Twitter, Facebook and other social media are already impacting your organization.
Social media is about the social dynamics and the amplification of human behaviors, rather than the technology used. Twitter, Facebook, LinkedIn and other platforms have cultural variations but ultimately “human nature is human nature.” Pay close attention and strive to understand such statements as, “human-web, citizen-web, crowd-sourcing,” which demonstrate that people are at the centre of it all.
With this fact in mind, it’s a safe bet that many of your employees are already engaged in various social web activities. Your organization may block access to these technologies at work and yet privately, employees are talking about how they “hate work, can’t wait to leave work” via a mobile device, “love their work but hate their boss” or worse. On the flip-side there are also folks who love their job, company and customers. Probably most importantly, your customers are also out there talking about your brand, at least you should hope they are. Either way, having your organization sitting on the sidelines with its “head in the sand” is the last option that should be exercised.
Only the brave shall pass.
In this “frady cat, uneducated” scenario I’ve seen play out more times than I care to count, decision-makers are typically the barriers to moving forward successfully. Often, managers think social media is a waste of time and honestly, there is some truth to that point-of-view. That’s correct, I just said that social media can be a waste of time. If time is purely spent on self-gratification and entertainment with little to no engagement in meaningful discussions or learning about issues, trends within your industry, that’s time wasted. Tagging photos on Facebook and offering “dude you were so wasted last night,” doesn’t constitute the kind of relationship building most managers appreciate. Having said all of this, scheduling endless meetings over coffee, or having long phone conversations without a point can also waste time, however, that activity can be made to appear productive. In the end, the sales numbers don’t lie and everyone pays the piper eventually.
The social web can be a tough transition for managers, there’s a sense of control loss. Especially for those who are not about listening to customers. I’m not an advocate for shutting all access down. A clear policy and accountability behind the use of these powerful tools and platforms should be designed and implemented. Imagine an organization of 5000 people or more all engaging positively in building brand loyalty…I suggest providing direction, education and creative solutions as a healthier alternative. By the way, this is the same flat-organization success that induces cold sweats among the “coast and collect a pay-check” managers in your midst, you can see them coming a mile away. We lose business opportunities when matched up against these folks. The social web represents a shift in business model and cultural philosophy that many want to avoid at all costs.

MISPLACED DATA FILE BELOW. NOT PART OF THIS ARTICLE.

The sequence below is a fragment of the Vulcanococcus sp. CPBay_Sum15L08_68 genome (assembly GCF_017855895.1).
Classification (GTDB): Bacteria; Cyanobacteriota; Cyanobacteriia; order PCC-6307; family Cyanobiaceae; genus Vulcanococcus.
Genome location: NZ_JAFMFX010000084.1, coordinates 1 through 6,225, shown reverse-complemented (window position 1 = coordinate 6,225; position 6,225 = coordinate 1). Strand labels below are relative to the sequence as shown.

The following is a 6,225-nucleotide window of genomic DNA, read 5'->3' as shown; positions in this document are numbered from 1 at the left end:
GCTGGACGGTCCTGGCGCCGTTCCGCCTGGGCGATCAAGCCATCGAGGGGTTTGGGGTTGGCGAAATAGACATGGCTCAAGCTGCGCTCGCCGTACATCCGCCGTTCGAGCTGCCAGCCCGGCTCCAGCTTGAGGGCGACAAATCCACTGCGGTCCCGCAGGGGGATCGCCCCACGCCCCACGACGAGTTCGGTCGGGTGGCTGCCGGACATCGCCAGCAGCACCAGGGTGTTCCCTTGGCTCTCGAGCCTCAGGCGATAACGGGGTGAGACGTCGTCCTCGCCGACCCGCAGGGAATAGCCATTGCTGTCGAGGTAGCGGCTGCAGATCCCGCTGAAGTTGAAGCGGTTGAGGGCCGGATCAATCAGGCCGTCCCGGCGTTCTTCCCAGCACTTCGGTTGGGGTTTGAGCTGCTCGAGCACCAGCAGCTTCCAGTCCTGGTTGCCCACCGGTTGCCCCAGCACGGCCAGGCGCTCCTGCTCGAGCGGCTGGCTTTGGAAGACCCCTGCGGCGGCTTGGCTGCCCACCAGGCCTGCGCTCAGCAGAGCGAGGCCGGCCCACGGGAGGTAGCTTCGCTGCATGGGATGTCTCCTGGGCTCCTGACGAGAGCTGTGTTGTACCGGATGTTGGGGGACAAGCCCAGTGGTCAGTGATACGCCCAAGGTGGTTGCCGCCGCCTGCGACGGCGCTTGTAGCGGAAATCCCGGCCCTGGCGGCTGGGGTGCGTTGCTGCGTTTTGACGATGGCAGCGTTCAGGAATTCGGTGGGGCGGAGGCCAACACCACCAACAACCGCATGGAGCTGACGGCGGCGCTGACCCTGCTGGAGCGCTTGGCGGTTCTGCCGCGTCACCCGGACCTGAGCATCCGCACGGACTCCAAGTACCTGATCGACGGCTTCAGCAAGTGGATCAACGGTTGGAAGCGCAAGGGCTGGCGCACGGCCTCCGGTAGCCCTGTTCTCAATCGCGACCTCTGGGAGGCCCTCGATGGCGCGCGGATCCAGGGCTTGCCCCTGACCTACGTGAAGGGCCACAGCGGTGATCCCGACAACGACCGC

Your customers demand increased access
Organizational leaders should realize that many customers have learned to voice and amplify their opinions, especially when things go wrong.
This evolution means re-examining how your organization addresses customer relations. Savvy orgs will claim that (theoretically,) every employee is now responsible for the customer experience, (as it should be.) If this is true, that philosophy needs to translate online, managers following an effective social media strategy should learn how to cultivate internal evangelists and teach them to take the lead in terms of community management.
Prepare for the psychological and cultural impact
Participation within social media will definitely impact the psyche of your organization. Participation takes commitment and the bravery to push through these changes and we’ve found that this is the toughest thing for organizations to do. When was the last time you invited clients to sit down and offer their advice on how you could be better? When was the last time this event took place publicly for all to see?
If unprepared for this environment, social media can expose short-comings, insecurities, ineffective processes and dated marketing strategies.
Frankly you should probably ask yourself if your organization actually does anything of interest? “If your organizational tree fell in the forest would anybody care?” Are you irrelevant? If so, your company has larger issues at hand, like looking for a new leader. The social web can be tough and if you commit to it properly, it can also be extremely profitable and one of your most powerful tools. The question is, are you up to the task?